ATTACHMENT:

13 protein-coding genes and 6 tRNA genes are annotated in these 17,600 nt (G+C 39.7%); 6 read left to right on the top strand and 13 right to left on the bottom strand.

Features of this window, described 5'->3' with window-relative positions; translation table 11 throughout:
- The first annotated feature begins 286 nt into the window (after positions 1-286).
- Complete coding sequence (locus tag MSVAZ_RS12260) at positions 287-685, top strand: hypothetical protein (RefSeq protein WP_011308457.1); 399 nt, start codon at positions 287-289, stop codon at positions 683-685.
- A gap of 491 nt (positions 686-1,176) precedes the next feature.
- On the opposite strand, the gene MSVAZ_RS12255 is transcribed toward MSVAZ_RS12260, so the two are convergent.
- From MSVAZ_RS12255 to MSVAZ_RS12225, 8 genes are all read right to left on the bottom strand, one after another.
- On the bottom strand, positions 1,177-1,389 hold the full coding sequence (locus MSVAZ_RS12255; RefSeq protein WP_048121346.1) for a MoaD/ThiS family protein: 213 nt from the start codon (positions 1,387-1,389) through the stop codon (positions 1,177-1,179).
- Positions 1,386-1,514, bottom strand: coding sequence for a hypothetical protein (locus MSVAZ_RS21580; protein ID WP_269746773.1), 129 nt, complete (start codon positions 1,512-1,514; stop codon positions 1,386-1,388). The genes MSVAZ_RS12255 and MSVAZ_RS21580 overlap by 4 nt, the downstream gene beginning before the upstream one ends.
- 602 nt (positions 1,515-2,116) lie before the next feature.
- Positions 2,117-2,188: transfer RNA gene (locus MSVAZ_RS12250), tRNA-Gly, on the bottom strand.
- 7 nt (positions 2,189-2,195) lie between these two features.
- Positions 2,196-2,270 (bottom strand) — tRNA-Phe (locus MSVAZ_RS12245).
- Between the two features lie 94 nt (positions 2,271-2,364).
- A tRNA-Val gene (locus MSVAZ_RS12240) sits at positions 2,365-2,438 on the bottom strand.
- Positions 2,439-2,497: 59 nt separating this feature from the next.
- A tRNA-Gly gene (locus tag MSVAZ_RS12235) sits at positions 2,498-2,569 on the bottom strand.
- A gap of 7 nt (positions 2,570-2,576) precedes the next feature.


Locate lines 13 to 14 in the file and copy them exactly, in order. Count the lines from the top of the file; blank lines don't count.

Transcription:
- Positions 2,196-2,270 (bottom strand) — tRNA-Phe (locus MSVAZ_RS12245).
- Between the two features lie 94 nt (positions 2,271-2,364).